Learning about chemistry and crystals can be fun – and tasty – with this simple recipe.
You will need
- A clean piece of cotton string or twine
- A clean glass jar
- A paper clip or galvanized washer
- A pencil
- Popsicle stick
- or skewer
- 1 c. water (optional) (optional)
- 2 c. granulated sugar
- A candy thermometer (optional) (optional)
- Candy flavoring (optional) (optional)
- Food coloring (optional) (optional)
Step 1 Prepare your string for seeding Cut your string so it is shorter than your jar. Tie one end to a weight, such as a paper clip or galvanized washer.
Step 2 Set your seeding string atop the jar Tie the other end of your string to a pencil or stick. Place it atop the jar so that the string hangs straight down without touching the bottom.
Step 3 Heat the water Heat water in a sauce pan until it boils.
Step 4 Stir in the sugar Add sugar ¼ cup at a time; stir it until it is completely dissolved and the solution is clear. This may take a while, so be patient!
If you have a candy thermometer, place it in the sugar solution; it should be ready at 240 degrees Fahrenheit.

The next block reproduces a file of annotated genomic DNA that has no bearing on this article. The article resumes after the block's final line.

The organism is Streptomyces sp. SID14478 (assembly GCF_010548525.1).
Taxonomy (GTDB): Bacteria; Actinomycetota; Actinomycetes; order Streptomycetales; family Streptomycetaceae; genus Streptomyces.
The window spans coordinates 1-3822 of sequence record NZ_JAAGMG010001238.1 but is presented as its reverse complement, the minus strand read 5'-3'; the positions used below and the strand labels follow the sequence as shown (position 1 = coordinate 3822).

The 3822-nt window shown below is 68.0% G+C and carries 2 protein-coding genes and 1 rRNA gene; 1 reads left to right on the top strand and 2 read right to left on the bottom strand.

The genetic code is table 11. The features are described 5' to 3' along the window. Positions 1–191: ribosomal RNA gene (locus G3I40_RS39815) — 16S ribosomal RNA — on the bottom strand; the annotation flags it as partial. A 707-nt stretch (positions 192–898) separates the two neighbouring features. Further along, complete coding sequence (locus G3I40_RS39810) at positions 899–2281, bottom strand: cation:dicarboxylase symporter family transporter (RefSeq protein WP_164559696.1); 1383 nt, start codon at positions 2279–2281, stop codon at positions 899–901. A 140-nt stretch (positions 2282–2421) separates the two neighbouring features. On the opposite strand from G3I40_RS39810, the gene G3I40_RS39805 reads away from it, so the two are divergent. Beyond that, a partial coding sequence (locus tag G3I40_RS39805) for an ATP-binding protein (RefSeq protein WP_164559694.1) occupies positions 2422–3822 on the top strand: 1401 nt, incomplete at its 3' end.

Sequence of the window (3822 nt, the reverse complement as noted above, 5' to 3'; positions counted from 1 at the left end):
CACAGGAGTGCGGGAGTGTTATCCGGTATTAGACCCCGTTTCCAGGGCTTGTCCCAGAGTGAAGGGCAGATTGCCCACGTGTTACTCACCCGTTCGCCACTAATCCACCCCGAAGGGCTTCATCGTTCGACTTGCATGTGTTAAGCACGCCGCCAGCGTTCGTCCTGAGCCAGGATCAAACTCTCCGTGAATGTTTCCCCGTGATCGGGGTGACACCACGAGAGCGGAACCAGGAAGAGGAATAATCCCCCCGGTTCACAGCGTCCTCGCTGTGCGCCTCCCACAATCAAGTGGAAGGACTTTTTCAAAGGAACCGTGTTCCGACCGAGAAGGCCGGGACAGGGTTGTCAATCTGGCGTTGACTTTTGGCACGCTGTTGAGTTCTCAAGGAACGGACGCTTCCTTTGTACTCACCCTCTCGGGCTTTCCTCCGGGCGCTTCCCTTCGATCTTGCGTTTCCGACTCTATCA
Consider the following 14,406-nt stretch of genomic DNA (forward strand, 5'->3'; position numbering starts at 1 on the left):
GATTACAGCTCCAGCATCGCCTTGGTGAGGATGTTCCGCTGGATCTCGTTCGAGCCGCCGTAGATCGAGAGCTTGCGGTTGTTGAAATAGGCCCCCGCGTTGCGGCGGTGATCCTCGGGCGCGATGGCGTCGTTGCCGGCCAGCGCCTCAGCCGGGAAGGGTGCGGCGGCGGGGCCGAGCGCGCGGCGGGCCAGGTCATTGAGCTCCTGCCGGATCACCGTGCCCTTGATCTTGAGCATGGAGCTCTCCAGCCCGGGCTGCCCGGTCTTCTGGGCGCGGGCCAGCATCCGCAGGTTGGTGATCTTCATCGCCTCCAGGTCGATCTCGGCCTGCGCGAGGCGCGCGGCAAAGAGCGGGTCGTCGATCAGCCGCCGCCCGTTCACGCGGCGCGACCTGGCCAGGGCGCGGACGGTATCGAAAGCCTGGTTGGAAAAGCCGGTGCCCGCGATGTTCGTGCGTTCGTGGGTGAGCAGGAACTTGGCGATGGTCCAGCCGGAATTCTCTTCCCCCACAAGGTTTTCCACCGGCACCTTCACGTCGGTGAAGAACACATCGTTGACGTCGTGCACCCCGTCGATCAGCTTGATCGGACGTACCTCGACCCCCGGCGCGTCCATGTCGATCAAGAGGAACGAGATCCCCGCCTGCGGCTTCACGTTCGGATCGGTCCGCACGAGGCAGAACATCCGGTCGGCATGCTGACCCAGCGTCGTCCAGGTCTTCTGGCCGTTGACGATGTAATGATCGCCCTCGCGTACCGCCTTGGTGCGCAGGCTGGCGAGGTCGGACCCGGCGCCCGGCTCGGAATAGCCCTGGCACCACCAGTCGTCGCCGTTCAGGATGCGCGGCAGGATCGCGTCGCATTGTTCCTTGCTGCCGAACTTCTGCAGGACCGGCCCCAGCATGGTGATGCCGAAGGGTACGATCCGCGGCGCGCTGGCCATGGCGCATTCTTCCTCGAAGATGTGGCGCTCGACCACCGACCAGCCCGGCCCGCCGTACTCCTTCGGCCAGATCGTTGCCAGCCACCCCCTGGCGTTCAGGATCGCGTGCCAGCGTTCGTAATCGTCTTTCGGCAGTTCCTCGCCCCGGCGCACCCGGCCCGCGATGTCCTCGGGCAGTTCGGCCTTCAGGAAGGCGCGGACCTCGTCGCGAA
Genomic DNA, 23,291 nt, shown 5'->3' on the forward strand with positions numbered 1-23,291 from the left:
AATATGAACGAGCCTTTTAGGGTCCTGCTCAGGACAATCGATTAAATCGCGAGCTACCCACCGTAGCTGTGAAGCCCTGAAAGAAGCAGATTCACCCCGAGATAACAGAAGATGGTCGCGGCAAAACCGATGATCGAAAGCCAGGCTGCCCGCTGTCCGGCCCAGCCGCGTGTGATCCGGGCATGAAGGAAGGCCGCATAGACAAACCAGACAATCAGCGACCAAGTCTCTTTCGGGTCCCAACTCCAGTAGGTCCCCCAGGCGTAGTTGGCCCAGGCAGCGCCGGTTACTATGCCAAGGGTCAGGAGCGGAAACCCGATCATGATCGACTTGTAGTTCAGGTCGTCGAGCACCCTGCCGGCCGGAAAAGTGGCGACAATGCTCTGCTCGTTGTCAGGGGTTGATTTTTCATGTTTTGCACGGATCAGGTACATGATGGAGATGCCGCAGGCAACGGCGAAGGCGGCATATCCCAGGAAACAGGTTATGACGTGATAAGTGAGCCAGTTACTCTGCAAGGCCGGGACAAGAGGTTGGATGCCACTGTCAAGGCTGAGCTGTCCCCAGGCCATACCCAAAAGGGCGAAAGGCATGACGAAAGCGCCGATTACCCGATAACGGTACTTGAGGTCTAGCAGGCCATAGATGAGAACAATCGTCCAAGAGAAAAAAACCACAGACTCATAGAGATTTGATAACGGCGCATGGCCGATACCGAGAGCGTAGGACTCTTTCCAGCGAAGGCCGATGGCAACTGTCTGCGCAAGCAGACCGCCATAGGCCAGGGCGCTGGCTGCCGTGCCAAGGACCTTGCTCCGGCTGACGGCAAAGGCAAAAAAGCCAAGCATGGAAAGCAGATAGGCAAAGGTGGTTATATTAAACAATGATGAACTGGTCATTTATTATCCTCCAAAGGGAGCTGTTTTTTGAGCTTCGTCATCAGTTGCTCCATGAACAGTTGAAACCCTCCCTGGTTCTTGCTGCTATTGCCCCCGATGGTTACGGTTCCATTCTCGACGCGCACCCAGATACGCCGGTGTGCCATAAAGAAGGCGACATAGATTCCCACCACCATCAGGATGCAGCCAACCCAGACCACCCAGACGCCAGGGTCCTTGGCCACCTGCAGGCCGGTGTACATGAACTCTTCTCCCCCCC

Step 5 Remove from heat and pour Remove your pan from the heat and carefully pour the sugar solution into the glass jar. Fill it close to the top and let it cool.
If you want to add candy flavoring or food coloring, stir in a couple drops after removing the solution from the stove; then pour it into the jar.
Step 6 Store the jar and watch crystals grow Put your jar in a cool, quiet area. It will take a week to ten days for crystals to form on your string.
Step 7 Remove rock candy from jar Remove your string from the jar when it is covered with sugar crystals. Now you can taste the chemical principles of precipitation and evaporation for yourself.
Did You Know:
In 2008, scientists discovered the first sugar molecule in space, 26,000 light years away, supporting the idea that life could develop on other planets.